Show me the writing on the wall
October 20, 2020 11:13 AM   Subscribe

I want to write something, more or less permanently, on a painted interior wall, but also make sure it can be painted over in the future. What product should I use?

I do not want to turn the wall into a whiteboard or chalkboard. I want the writing to stay there until/unless I repaint the room or move out of this house. Ideally the product would be more like a marker than a paint, so I could hold it like a pen and write in something like my regular handwriting, just larger. I'm imagining the letters being about four inches tall. I want it to look handwritten and edgy, not like a decal or calligraphy. I just don't want to curse myself and find I can't cover it in a few years when it's time to repaint the room.

Wall is a medium-dark blue, normal interior latex paint (flat finish) and I'd like the writing to be white, light gray, or metallic gold.
posted by TrixieRamble to Home & Garden (9 answers total) 1 user marked this as a favorite
 
Best answer: I wouldn't worry too much. Killz primer covers up pretty much anything, so just use that when you're ready to do something else. Since the wall is currently a dark color and your writing will be light, it'll be even less of an issue to cover.

Previous owners of my house painted the room I'm in now with a full-wall animal mural with thick black lines. I used Killz, and the new wall color is light grey and I see no signs of the animals.
posted by jonathanhughes at 11:20 AM on October 20, 2020 [3 favorites]


You could use whatever you like to write (provided you're not radically changing the texture of the wall) and just use a primer like Kilz before you paint next time. This might eliminate the metallic gold.
posted by jquinby at 11:20 AM on October 20, 2020 [1 favorite]


Watercolor Markers

These water color markers are available in a nice range of colors and would work well for a handmade application. If your wall is a water based flat paint, the water color will drop in a bit and look like a fresco. If you want the color to be more intense, you could apply several layers or include a binder layer of gum arabic, which is the binder for water color.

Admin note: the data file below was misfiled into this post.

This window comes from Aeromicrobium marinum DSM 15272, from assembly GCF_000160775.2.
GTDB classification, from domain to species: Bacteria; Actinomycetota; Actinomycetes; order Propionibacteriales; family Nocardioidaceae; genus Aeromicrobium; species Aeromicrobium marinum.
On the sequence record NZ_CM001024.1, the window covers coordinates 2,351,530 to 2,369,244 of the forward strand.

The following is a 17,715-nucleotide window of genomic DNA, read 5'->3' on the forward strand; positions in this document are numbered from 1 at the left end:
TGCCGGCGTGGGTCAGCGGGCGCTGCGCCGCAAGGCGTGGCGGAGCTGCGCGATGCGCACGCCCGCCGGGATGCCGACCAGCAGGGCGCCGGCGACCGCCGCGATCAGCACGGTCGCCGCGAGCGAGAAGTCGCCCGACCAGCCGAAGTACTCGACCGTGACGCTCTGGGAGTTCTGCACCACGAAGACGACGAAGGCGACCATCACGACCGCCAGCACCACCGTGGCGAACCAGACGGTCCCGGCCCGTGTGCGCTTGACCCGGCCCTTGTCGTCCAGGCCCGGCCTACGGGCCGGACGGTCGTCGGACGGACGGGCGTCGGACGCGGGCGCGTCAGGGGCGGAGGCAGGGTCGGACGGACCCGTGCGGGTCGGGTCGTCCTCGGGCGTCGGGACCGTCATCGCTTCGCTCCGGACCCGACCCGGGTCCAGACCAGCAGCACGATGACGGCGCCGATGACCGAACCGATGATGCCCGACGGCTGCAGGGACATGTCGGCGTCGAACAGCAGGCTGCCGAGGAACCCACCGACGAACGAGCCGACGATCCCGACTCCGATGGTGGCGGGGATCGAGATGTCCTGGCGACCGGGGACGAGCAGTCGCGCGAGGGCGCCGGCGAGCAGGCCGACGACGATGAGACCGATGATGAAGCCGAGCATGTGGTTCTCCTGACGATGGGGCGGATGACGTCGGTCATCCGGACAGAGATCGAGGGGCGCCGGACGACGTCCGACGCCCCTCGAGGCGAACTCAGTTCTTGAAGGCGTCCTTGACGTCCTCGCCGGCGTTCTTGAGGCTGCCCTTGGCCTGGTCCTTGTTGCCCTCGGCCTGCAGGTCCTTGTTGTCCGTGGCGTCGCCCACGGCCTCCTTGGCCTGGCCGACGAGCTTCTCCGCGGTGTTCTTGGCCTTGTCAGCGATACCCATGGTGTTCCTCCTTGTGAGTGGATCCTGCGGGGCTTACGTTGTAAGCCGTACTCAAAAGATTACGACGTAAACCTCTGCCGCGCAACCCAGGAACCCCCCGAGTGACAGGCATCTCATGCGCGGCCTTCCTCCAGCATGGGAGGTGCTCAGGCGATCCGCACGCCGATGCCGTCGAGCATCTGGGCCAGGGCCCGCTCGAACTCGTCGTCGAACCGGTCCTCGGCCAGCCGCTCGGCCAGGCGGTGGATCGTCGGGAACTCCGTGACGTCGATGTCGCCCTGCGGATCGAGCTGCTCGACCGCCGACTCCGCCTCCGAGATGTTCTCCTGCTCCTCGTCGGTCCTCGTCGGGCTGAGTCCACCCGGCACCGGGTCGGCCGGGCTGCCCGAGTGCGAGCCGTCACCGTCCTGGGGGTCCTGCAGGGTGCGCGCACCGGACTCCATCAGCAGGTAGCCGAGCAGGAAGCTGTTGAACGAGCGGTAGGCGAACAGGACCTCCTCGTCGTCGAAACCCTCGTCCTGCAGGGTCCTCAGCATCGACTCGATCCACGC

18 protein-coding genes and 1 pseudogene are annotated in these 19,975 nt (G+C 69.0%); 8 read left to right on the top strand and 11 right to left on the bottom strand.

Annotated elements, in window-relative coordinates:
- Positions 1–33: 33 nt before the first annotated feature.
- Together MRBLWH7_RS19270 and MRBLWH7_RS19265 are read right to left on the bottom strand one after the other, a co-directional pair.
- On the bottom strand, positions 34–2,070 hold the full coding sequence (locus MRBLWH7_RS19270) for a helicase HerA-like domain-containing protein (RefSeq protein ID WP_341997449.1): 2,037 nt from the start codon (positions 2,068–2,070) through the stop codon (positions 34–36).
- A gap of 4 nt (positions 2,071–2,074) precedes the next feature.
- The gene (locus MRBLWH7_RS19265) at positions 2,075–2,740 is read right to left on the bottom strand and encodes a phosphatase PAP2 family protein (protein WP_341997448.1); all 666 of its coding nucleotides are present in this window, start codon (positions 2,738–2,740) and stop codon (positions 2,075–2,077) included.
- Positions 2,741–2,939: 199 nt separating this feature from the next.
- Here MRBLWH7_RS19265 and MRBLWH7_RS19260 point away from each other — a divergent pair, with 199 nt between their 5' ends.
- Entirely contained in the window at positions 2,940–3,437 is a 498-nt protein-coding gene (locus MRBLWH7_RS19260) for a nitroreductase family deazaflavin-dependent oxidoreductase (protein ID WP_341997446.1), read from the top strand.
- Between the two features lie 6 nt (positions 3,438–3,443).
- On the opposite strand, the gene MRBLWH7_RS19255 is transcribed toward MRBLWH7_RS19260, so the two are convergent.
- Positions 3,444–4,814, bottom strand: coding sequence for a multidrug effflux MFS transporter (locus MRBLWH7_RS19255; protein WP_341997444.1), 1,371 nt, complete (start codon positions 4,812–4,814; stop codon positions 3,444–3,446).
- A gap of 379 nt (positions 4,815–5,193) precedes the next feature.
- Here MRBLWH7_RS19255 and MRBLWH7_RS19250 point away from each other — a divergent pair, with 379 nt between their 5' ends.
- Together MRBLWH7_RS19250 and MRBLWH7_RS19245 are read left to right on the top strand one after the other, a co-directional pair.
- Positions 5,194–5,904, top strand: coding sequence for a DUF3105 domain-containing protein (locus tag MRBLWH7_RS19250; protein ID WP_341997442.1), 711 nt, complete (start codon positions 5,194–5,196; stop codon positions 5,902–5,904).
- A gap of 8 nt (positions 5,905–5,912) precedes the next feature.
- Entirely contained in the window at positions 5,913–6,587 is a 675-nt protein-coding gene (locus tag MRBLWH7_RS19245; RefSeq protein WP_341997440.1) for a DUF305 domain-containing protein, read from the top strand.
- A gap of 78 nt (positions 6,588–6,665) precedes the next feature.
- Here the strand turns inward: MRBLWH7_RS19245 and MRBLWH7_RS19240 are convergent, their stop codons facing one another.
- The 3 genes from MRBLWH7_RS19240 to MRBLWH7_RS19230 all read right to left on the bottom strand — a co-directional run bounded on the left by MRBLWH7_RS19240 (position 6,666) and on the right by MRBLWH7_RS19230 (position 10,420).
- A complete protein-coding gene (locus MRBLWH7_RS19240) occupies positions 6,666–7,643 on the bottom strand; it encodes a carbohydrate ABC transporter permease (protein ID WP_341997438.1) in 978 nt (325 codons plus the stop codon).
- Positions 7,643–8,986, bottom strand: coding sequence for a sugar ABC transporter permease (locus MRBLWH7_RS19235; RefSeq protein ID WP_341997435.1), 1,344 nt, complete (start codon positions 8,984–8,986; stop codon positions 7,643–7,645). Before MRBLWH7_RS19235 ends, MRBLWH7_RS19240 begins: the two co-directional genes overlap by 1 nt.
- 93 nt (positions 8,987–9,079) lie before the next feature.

Water color is easy to correct, not toxic to work with, stays workable for a long time, has a corresponding palette available for brush applications, and should be a blast to work with.

Removing the graphic should be relatively easy with a TSP wash, or 409 and a top layer of opaque flat house paint.

I hope this is helpful information and happy painting. Sounds awesome.
posted by effluvia at 11:27 AM on October 20, 2020


Agreed that unless you use something distinctly raised (like...puff paint?), you could absolutely use paint pens, acrylic paint pens, paint and brush, even Sharpies, though I don't know how good the silver/gold ones will do on wall paint.

You could probably also use chalk markers, in all likelihood, on dark blue paint you describe, and it'll cost you $4 and possibly a weird mark low on the wall to test that theory. The upside of those is that they come in lots of marker tips since they're meant to be used larger-scale on windows etc, so you can get something with a wide enough tip to be seen from some steps back with less work.
posted by Lyn Never at 11:28 AM on October 20, 2020


Best answer: Sharpie Paint Pens, water- and oil-based.

Water-based is the usual rec, but this blogger painted over an oil-based pen. (Primer [seconding Kilz] is always the fallback.)
posted by Iris Gambol at 11:28 AM on October 20, 2020


Best answer: Use a Posca pen. Do not use a Sharpie (I think those Sharpie paint pens linked just above would probably be fine actually) but Posca pens are nice, and we've got some wall handwriting in our office (at work, high traffic space) that looks great and went up real smooth. There are tons of colors and tons of different tip types so you'll get exactly the line you want.
posted by phunniemee at 11:35 AM on October 20, 2020 [2 favorites]


I'm a signwriter. I'm not currently your signwriter, but who knows.

I would go with acrylic-based paint markers; easy to handle, easy to paint over. Please do not use any oil- or alcohol based ink as it will try to bleed through whatever you paint over it. Acrylic will not even think about that.
posted by Too-Ticky at 1:47 PM on October 20, 2020 [4 favorites]


I own an art supply store. Just wanted to second phunniemee's recommendation. Posca is definitely the right choice for this project. It's an acrylic marker that is super reliable at laying down smooth marks. The colors are bright, you will be able to paint over it with latex paint (which is a different type of acrylic, basically), and it won't fade over time like a Sharpie will.
posted by roast beef at 6:47 PM on October 20, 2020


I concur on an acrylic paint marker, particularly Posca. (And I also own an art supply store.)
posted by jimw at 10:13 PM on October 21, 2020


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